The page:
View details for DOI 10.1186/s12910-021-00635-1

    View details for PubMedID 34107925

  • Communication of Pharmacogenomic test results and treatment plans in pediatric oncology: deliberative stakeholder consultations with parents. BMC palliative care Longo, C., Rahimzadeh, V., Bartlett, G. 2021; 20 (1): 15

    Abstract

    BACKGROUND: Effective communication in support of clinical decision-making is central to the pediatric cancer care experience for families. A new laboratory derived pharmacogenetic test (LDT) that can diagnose difficult-to-treat brain cancers has been developed to stratify children based on their ability to respond to available treatment; however, the potential implementation of the LDT may make effective communication challenging since it can potentially remove the option for curative treatment in those children identified as non-responders, i.e. those with a catastrophic diagnosis.OBJECTIVE: We solicited the perspectives of parents of children with difficult-to-treat brain cancer on communication preferences surrounding the potential implementation of the LDT in standard care using deliberative stakeholder consultations.METHODS: Eight bereaved parents of children who succumbed to difficult-to-treat brain cancer, and four parents of children currently undergoing treatment for similar cancers attended separate small-group deliberative consultations - a stakeholder engagement method that enables the co-creation of recommendations following the consideration of competing arguments and diverse opinions of parents with different experiences. In the small-group consultations (Phase I), parents discussed four questions about potential communication issues that may arise with the LDT in practice. In Phase II, a total of five parents from both stakeholder groups (4 bereaved and 1 in current treatment) attended a consultation, known as the 'mixed' consultation, with the purpose of co-developing concrete recommendations for implementation of the LDT.RESULTS: Explaining the risks, benefits, and accuracy of the LDT were considered essential to parents. Once an LDT-based diagnosis/prognosis can be made, parents valued honesty, empathy, and clarity in communication. Parents also requested that all results and treatment options be presented to them in measured doses, and in an unbiased manner over the course of several meetings. This communication strategy allowed sufficient time to understand and accept the diagnosis/prognosis, particularly if it was catastrophic. Continuous access to the appropriate psychological and social support or counselling at and post-diagnosis was also strongly recommended.CONCLUSIONS: Deliberants co-created family-centered recommendations surrounding communication issues of the LDT, providing guidance to pediatric oncologists that could implement the test in practice.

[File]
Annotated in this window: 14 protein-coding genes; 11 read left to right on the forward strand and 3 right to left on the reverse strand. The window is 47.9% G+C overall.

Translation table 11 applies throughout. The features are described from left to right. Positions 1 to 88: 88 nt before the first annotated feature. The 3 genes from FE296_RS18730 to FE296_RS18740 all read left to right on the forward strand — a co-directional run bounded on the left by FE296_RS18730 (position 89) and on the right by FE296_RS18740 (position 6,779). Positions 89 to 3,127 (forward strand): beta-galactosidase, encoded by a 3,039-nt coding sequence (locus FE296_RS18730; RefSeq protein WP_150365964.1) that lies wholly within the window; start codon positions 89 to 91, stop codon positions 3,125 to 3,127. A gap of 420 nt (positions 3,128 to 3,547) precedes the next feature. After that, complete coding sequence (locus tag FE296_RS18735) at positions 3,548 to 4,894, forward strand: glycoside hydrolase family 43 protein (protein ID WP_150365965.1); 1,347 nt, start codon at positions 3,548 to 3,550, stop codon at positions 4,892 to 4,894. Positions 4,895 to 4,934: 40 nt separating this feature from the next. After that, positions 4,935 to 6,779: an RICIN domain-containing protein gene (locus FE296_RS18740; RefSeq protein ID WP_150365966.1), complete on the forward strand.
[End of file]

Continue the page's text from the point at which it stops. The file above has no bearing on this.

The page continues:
View details for DOI 10.1186/s12904-021-00709-2

    View details for PubMedID 33435936

  • Ethics and Informatics in the Age of COVID-19: Challenges and Recommendations for Public Health Organization and Public Policy. Journal of the American Medical Informatics Association : JAMIA Subbian, V., Solomonides, A., Clarkson, M., Rahimzadeh, V. N., Petersen, C., Schreiber, R., DeMuro, P. R., Dua, P., Goodman, K. W., Kaplan, B., Koppel, R., Lehmann, C. U., Pan, E., Senathirajah, Y. 2020

    Abstract

    The COVID-19 pandemic response in the United States has exposed significant gaps in information systems and processes to enable timely clinical and public health decision-making. Specifically, the use of informatics to mitigate the spread of SARS-CoV-2, support COVID-19 care delivery, and accelerate knowledge discovery bring to the forefront issues of privacy, surveillance, limits of state powers, and interoperability between public health and clinical information systems. Using a consensus building process, we critically analyze informatics-related ethical issues in light of the pandemic across three themes: (1) public health reporting and data sharing, (2) contact tracing and tracking, and (3) clinical scoring tools for critical care. We provide context and rationale for ethical considerations and recommendations that are actionable during the pandemic, and conclude with recommendations calling for long-term, broader change (beyond the pandemic) for public health organization and policy reform.

    View details for DOI 10.1093/jamia/ocaa188

    View details for PubMedID 32722749

Adjunct Clinical Associate Professor, Pediatrics - Center for Biomedical Ethics